Russian classical opera and ballet in the cinema of the '50s: new attempts at relationships.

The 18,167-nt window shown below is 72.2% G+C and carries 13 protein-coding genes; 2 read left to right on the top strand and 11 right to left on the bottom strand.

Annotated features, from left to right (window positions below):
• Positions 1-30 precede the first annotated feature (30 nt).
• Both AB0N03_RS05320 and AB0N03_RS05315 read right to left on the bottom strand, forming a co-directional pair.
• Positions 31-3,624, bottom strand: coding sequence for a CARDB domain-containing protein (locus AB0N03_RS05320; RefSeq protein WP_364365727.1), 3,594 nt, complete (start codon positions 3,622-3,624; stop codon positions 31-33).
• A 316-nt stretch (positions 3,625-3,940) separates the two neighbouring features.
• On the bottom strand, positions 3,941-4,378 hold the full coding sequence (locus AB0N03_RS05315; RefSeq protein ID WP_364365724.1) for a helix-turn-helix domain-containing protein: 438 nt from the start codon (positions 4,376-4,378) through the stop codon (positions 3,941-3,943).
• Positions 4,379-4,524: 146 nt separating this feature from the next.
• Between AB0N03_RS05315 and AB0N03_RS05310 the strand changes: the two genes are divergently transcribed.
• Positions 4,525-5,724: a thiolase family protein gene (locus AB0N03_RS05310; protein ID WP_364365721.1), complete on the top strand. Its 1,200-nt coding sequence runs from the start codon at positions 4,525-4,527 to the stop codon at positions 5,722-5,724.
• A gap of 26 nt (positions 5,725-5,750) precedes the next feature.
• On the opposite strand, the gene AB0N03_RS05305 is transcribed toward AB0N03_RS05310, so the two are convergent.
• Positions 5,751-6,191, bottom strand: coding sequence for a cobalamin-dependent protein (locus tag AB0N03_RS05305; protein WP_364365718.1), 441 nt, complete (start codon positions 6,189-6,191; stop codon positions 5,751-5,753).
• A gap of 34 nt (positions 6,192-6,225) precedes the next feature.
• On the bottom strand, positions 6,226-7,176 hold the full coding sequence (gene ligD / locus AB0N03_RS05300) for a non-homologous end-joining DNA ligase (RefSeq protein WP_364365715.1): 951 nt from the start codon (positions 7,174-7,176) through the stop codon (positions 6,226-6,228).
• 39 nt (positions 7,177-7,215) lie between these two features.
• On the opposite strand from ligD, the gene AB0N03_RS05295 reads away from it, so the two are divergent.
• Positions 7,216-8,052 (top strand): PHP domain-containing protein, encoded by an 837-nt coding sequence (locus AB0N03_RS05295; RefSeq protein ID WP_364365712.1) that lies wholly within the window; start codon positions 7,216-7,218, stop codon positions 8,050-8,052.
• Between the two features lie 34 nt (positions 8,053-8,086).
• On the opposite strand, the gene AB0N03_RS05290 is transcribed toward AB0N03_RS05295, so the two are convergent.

In 1953, in the Lenfilm Studio, director Sidelev completed the film-opera Aleko to music by Rakhmaninov, and soon after that Lapoknysh in the Kiev studio released his screen version of the opera by Gulak-Artemovsky The Zaporozhets beyond the Danube. Another screen adaptation was the film-opera Boris Godunov after Mussorgsky (1955, directed by V. Stroyeva). Parallel to the film-opera, screen versions of ballets already staged were created, Swan Lake by Tchaikovsky (1958, directed by Tulubayeva) and Romeo and Juliet by Prokofiev (1955, directed by Arnshtam and Lavrovsky). As mentioned above, their appearance was connected with the interest excited by films about composers. Particularly impressive had been the celebrated scene 'By Kromy', excellently directed and brilliantly screened by Roshal' in his film Mussorgsky. The thoroughly worked action of the groups playing the participants in the spontaneous popular revolt, and a dynamic montage rhythm of visual representation made up for the seemingly static character of the scene. This opened up promising vistas for the creation of good and original films, if the artistic principles offered were developed. However, in her variant of Boris Godunov, Vera Stroyeva did not carry on Roshal's experiment but preferred to film the performance by the Bolshoi Theatre. As for the screen version of Swan Lake, the director Z. Tulubayeva's 'innovation' did not go farther than introducing an off-screen announcer's text, without cinematic interpretation of the stage performance.